Etiquette Of The Visiting Card





The prevailing shape for a woman's card is nearly square (about 2-1/2 by

3 inches), while the correct form for a man's card is slightly smaller.

The color should be pure white with a dull finish, while the engraving,

plain script or more elaborate text, is a matter of choice and fashion

varying from time to time. It is safe to trust the opinion of a

first-class stationer in this matter, for styles fluctuate, and he

should be constantly informed of what polite usage demands.



A woman's card should always bear the prefix Miss or Mrs. There is

no exception to this rule save in the case of women who have regularly

graduated in medicine or theology and who are allowed therefore the use

of Dr. or Rev. before the name. Miss or Mrs. should not be used

in addition to either of these titles.



The card of a married woman is engraved with her husband's full name,

such as Mrs. William Eaton Brown, but she has no right to any titles he

may bear. If he is a judge or colonel she is still Mrs. James Eaton

Brown and not Mrs. Judge or Mrs. Colonel Brown.



A widow may with propriety retain the same visiting card that she used

during the lifetime of her husband, especially if she has no grown son

who bears his father's name. In that case she generally has her cards

engraved with a part of her full maiden name before her husband's name,

such as Mrs. Mary Baker Brown. In this country a divorced woman, if she

has children, does not discard her husband's family name, neither does

she retain his given name. For social purposes she becomes Mrs. Mary

Baker Brown or, if she wishes, Mrs. Baker Brown.



The address is engraved in the lower right corner of the visiting-card,

and, if a woman has any particular day for receiving her friends, that

fact is announced in the lower left corner. As a rule even informal

notes should not be written on a visiting-card, although when a card

accompanies a gift it is quite proper to write Best wishes or

Greetings on it. This is even done when a card does not accompany a

gift, but it should be borne in mind that a card message should not take

the place of a note of thanks or be used when a more formal letter is

necessary.



A man's visiting-card should bear his full name with the prefix Mr.

unless he has a military title above the grade of lieutenant or is a

doctor or clergyman. In these cases the proper title should be used in

place of Mr. Courtesy titles, although they may be common usage in

conversation and a man may be known by them, are best abandoned on the

visiting-card.



During the first year of marriage cards are engraved thus:



Mr. and Mrs. William Eaton Brown



and this card may be used in sending presents, returning wedding

civilities or making calls, even when the bride is not accompanied by

her husband. After the first year these cards are discarded, and husband

and wife have separate visiting-cards.



In some communities it is not the custom for a young girl to make formal

calls without her mother. To meet this requirement the girl's name with

the prefix Miss is engraved on her mother's card, below her mother's

name.



It is no longer considered necessary to leave a number of cards at the

same house when calling in person or sending cards. If there are several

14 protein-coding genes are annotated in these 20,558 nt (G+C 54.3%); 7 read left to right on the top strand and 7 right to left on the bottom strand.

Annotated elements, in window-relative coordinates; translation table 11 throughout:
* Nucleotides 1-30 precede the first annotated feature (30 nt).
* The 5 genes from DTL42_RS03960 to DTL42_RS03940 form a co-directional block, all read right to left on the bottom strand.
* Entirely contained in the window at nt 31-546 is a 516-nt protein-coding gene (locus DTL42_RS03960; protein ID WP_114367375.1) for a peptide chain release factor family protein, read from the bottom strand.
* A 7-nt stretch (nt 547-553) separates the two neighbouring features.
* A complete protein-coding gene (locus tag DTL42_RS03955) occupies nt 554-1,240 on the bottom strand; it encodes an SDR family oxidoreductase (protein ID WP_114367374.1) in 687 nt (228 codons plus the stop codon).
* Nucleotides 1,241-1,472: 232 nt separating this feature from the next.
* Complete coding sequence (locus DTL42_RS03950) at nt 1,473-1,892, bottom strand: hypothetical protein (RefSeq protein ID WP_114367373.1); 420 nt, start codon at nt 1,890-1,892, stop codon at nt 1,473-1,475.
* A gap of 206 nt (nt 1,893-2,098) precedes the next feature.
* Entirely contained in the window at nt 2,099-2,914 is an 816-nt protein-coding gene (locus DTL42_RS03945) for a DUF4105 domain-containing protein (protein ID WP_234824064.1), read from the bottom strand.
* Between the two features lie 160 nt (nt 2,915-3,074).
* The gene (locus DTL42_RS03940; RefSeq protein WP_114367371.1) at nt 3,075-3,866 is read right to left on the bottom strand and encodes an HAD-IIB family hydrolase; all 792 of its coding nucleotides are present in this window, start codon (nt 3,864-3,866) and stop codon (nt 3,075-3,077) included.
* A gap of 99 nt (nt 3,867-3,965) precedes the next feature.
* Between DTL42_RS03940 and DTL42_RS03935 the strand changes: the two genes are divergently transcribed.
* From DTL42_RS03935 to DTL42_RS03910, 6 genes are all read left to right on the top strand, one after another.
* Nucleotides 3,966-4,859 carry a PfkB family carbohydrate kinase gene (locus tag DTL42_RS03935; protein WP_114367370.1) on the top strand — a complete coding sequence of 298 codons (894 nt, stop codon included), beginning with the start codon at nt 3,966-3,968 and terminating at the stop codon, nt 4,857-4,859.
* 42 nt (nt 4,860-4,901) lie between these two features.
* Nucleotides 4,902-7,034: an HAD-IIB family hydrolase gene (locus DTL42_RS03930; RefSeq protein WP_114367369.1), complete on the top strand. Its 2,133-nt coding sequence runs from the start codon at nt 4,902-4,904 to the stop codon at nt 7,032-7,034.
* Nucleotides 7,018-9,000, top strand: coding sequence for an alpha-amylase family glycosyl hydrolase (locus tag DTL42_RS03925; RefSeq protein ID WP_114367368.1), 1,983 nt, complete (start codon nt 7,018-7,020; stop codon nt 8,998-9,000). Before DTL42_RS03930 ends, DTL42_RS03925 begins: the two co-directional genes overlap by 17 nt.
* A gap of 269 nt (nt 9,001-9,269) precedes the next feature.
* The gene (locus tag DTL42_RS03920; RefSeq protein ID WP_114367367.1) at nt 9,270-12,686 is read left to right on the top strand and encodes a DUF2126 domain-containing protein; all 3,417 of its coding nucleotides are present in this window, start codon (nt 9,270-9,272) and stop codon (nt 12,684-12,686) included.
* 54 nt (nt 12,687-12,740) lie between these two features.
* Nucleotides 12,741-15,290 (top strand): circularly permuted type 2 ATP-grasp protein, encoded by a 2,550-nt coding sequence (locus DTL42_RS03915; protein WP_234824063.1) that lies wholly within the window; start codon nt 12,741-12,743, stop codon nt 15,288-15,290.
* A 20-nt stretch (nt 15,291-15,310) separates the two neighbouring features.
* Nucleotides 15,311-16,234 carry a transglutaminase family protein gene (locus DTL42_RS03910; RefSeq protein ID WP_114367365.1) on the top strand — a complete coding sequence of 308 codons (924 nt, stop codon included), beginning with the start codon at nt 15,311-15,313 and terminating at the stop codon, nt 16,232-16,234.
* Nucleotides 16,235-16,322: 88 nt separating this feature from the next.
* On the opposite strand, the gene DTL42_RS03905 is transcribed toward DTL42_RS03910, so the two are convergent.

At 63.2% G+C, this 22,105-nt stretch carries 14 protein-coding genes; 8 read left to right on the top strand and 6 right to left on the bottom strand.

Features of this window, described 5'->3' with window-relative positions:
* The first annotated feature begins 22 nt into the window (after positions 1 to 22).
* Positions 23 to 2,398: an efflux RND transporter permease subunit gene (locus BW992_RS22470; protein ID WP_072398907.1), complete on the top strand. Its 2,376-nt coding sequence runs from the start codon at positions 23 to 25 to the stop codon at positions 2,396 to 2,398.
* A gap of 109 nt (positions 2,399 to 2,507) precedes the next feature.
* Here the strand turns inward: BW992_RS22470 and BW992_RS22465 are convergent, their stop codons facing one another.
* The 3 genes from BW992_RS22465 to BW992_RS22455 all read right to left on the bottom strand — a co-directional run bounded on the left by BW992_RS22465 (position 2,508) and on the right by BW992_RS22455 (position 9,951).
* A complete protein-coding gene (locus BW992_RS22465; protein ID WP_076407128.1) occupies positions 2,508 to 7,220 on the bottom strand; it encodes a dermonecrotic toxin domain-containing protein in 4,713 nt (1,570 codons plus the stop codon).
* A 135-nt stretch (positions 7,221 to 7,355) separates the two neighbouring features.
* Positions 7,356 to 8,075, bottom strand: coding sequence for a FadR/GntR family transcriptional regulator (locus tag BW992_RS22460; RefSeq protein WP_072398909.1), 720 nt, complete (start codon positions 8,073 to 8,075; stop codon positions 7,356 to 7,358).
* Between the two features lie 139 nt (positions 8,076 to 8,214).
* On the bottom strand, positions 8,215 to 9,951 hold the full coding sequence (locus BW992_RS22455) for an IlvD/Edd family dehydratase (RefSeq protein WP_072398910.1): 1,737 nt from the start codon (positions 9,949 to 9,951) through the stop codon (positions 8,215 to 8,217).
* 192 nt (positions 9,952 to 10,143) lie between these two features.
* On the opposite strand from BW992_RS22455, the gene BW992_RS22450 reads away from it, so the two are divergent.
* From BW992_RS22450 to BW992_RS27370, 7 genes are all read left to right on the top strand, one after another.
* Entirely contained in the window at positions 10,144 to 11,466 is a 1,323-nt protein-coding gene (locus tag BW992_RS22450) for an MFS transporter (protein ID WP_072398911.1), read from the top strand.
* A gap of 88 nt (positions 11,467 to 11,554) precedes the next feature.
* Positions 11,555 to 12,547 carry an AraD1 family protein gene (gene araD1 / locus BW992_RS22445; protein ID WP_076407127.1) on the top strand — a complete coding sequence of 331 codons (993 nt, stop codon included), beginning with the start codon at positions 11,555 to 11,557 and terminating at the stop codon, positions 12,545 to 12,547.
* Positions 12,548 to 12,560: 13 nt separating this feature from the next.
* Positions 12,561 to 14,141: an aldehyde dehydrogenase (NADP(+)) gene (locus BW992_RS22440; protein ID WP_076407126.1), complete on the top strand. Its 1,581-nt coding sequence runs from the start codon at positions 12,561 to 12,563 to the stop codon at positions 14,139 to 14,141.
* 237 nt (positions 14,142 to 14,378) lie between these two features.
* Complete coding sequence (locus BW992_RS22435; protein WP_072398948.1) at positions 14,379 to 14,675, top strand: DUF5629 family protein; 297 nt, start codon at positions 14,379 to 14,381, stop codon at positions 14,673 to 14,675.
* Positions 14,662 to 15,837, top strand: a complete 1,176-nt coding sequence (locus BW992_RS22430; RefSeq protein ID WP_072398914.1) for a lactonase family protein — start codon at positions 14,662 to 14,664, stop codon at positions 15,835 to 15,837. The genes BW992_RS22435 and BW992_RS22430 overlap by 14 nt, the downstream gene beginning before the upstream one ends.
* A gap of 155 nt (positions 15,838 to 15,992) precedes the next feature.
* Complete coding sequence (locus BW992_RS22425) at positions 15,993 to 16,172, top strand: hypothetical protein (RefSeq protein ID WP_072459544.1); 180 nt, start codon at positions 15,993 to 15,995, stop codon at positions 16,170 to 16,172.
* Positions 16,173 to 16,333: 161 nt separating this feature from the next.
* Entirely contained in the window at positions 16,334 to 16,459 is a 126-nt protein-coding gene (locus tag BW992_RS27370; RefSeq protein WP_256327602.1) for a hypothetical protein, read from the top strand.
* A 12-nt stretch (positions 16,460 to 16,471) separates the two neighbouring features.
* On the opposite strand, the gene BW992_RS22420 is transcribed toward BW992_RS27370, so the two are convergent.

women members of the family one card suffices. If a woman wishes to

leave her husband's card she should leave two, one for the mistress and

one for the man of the house. A woman never leaves a card for a man

unless she has called on him on a matter of business and wishes him to

be reminded of the fact.



At a tea or large afternoon reception a card should be left in the hall

as a guest departs, so as to enable the hostess to preserve a record of

those who have called on her. If she is not able to attend she should

send her visiting-card so that it may arrive on the day of the function.

After a dinner or any formal function she should make a personal call or

leave her card in person.



When making an ordinary call it is not necessary to send one's

visiting-card to the hostess by the servant who opens the door.

Pronouncing the name distinctly is sufficient, but, if it is a first

call, and there is danger that the hostess may not be familiar with the

caller's address, it is best to leave a card on the hall table when

leaving, no matter if the hostess herself conducts her visitor to the

door.



When one is invited but unable to attend a church wedding it is

necessary to send, on the day of the ceremony, cards to those who issue

the invitations. An invitation to a wedding reception or breakfast

demands a more formal acceptance sent immediately on receipt of the

invitation and couched in the same manner in which the invitation reads.



A newcomer in town or a young married woman may receive a card from an

older woman indicating her receiving days and hours. This is a polite

invitation to call, and if she is unable to make a call at the time

indicated she should send a card on that day.



Cards of condolence are left as soon as possible after learning of the

affliction. It is not necessary to write anything on the card; in fact,

it is better not to do so, for, if the acquaintance warrants a personal

message, it should take the form of a letter. On the other hand it is

quite proper in felicitating a friend on a happy event, such as the

announcement of an engagement in the family or the arrival of a new

baby, to send a visiting-card with Congratulations written on it.



There are times when it seems necessary to send cards to practically all

one's acquaintances, This is wise after a long absence or a change of

residence, and when one is leaving town for a long period it is proper

to send cards with the French expression, Pour prendre conge.





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